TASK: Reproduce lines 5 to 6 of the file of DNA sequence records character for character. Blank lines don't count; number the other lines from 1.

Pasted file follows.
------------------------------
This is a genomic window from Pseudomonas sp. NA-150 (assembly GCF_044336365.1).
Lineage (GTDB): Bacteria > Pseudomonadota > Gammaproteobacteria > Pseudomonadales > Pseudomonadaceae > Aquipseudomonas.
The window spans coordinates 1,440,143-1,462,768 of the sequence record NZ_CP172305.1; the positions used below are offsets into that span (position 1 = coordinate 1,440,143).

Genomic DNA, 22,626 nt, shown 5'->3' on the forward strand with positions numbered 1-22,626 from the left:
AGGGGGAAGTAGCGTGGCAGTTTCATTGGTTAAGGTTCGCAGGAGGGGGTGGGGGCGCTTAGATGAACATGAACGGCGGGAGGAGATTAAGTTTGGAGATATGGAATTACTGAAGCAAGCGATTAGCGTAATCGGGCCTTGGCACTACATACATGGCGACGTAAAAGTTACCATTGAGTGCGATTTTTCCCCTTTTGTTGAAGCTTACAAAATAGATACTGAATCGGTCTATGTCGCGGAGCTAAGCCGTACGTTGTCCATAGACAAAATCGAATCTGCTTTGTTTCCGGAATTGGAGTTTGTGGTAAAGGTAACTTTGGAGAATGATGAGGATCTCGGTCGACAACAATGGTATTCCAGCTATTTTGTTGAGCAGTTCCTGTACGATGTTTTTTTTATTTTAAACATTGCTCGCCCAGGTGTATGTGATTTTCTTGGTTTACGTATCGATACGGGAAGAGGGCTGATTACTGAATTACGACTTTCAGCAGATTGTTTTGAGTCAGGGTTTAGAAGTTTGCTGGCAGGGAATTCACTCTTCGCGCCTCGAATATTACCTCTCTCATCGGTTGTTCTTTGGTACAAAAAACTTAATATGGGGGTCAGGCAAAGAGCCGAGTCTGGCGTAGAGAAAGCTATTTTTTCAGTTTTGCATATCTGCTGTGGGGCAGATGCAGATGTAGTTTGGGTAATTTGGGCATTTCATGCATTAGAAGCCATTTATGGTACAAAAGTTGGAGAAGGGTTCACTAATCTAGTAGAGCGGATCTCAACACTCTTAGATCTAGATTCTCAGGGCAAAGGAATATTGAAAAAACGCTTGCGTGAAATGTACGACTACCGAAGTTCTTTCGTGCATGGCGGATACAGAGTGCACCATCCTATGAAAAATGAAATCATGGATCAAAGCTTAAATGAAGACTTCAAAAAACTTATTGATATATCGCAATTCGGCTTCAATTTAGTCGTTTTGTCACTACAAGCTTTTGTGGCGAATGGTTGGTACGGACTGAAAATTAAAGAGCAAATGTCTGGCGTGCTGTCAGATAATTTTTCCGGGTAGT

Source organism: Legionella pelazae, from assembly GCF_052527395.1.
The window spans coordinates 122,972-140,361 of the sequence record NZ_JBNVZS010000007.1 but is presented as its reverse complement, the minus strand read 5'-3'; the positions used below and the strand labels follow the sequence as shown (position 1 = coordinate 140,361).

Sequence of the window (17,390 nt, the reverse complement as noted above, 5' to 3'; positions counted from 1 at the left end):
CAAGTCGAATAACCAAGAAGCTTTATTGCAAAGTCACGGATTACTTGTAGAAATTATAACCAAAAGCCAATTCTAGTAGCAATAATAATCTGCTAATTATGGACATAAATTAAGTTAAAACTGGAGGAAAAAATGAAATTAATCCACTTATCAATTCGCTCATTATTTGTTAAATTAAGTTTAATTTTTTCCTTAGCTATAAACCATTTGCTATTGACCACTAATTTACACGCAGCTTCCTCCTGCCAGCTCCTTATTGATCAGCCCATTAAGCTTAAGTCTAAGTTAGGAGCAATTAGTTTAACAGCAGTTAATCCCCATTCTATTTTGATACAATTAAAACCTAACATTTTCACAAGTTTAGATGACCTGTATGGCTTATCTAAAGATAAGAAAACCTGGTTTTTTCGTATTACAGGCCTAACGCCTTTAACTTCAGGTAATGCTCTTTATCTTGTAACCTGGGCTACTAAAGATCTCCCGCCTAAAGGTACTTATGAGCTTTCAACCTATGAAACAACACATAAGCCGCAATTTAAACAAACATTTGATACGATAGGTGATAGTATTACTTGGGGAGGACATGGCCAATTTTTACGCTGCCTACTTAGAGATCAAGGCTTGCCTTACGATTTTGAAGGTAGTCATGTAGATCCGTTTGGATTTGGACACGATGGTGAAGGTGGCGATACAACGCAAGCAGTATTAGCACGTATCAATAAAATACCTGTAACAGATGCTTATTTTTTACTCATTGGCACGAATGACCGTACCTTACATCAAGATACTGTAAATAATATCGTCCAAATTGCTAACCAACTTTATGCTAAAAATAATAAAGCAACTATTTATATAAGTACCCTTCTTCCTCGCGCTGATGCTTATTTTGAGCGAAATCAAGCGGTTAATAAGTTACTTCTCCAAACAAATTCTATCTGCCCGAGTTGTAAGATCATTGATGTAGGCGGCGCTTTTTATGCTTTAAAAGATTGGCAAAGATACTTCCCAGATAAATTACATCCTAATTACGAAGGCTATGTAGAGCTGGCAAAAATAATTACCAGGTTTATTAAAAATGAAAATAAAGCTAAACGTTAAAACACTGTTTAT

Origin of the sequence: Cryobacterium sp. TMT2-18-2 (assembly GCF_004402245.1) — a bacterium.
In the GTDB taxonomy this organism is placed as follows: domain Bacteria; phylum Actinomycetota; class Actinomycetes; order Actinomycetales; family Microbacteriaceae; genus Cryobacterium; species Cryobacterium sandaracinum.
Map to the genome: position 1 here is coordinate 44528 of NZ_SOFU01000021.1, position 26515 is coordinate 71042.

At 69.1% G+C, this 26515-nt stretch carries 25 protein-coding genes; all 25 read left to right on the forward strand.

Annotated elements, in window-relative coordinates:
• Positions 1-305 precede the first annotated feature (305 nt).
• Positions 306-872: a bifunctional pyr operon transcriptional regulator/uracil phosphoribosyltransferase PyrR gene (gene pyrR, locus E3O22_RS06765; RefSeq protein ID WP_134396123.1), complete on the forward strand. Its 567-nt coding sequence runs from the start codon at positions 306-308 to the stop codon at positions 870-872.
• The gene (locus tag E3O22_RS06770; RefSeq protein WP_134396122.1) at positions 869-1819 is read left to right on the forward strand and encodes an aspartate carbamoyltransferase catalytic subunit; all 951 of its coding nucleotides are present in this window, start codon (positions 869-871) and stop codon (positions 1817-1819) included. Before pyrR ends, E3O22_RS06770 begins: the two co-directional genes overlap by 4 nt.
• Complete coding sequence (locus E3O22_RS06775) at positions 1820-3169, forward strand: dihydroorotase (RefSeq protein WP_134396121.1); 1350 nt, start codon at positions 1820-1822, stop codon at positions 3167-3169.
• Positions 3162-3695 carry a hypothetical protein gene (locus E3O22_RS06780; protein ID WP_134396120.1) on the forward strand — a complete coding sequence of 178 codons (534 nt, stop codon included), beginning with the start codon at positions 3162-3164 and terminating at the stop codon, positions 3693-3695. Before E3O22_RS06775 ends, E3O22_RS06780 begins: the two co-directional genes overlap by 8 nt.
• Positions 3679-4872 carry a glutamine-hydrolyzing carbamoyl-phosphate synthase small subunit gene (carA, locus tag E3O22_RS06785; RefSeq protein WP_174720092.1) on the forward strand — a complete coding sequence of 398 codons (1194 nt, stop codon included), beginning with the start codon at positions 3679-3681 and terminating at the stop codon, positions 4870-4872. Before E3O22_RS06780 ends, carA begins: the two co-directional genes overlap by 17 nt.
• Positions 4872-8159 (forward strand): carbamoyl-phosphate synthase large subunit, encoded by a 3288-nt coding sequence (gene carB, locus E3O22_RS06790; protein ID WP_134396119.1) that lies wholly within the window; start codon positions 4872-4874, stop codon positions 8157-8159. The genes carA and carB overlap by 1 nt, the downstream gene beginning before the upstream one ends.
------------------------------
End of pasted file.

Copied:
AGGGGGAAGTAGCGTGGCAGTTTCATTGGTTAAGGTTCGCAGGAGGGGGTGGGGGCGCTTAGATGAACATGAACGGCGGGAGGAGATTAAGTTTGGAGATATGGAATTACTGAAGCAAGCGATTAGCGTAATCGGGCCTTGGCACTACATACATGGCGACGTAAAAGTTACCATTGAGTGCGATTTTTCCCCTTTTGTTGAAGCTTACAAAATAGATACTGAATCGGTCTATGTCGCGGAGCTAAGCCGTACGTTGTCCATAGACAAAATCGAATCTGCTTTGTTTCCGGAATTGGAGTTTGTGGTAAAGGTAACTTTGGAGAATGATGAGGATCTCGGTCGACAACAATGGTATTCCAGCTATTTTGTTGAGCAGTTCCTGTACGATGTTTTTTTTATTTTAAACATTGCTCGCCCAGGTGTATGTGATTTTCTTGGTTTACGTATCGATACGGGAAGAGGGCTGATTACTGAATTACGACTTTCAGCAGATTGTTTTGAGTCAGGGTTTAGAAGTTTGCTGGCAGGGAATTCACTCTTCGCGCCTCGAATATTACCTCTCTCATCGGTTGTTCTTTGGTACAAAAAACTTAATATGGGGGTCAGGCAAAGAGCCGAGTCTGGCGTAGAGAAAGCTATTTTTTCAGTTTTGCATATCTGCTGTGGGGCAGATGCAGATGTAGTTTGGGTAATTTGGGCATTTCATGCATTAGAAGCCATTTATGGTACAAAAGTTGGAGAAGGGTTCACTAATCTAGTAGAGCGGATCTCAACACTCTTAGATCTAGATTCTCAGGGCAAAGGAATATTGAAAAAACGCTTGCGTGAAATGTACGACTACCGAAGTTCTTTCGTGCATGGCGGATACAGAGTGCACCATCCTATGAAAAATGAAATCATGGATCAAAGCTTAAATGAAGACTTCAAAAAACTTATTGATATATCGCAATTCGGCTTCAATTTAGTCGTTTTGTCACTACAAGCTTTTGTGGCGAATGGTTGGTACGGACTGAAAATTAAAGAGCAAATGTCTGGCGTGCTGTCAGATAATTTTTCCGGGTAGT

Source organism: Legionella pelazae, from assembly GCF_052527395.1.